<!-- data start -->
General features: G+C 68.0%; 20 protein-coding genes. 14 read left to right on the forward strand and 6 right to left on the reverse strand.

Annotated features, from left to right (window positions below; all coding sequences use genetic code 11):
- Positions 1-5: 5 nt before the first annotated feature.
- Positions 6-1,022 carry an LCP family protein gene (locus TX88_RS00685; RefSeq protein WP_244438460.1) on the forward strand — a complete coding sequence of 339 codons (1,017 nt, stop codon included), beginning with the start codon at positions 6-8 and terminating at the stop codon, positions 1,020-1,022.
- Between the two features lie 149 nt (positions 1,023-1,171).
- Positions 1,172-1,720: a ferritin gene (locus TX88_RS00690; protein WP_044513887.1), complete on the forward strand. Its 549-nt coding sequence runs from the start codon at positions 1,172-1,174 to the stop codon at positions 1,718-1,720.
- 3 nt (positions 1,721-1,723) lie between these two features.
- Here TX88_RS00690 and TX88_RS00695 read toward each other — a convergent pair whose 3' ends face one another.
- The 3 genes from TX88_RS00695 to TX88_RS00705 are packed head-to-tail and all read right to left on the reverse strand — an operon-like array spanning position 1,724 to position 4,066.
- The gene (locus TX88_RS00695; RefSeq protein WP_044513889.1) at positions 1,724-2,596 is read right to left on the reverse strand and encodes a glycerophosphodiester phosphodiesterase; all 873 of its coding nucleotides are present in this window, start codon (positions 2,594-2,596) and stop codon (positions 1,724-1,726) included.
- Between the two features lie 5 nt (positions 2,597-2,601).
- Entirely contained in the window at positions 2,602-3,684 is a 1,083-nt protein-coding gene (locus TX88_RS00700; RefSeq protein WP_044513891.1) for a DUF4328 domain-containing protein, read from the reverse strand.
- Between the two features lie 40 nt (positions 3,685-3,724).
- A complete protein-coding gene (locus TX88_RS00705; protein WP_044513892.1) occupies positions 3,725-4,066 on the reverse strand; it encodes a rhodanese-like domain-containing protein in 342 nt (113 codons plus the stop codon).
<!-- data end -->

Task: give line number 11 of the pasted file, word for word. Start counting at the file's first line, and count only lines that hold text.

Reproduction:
- Between the two features lie 5 nt (positions 2,597-2,601).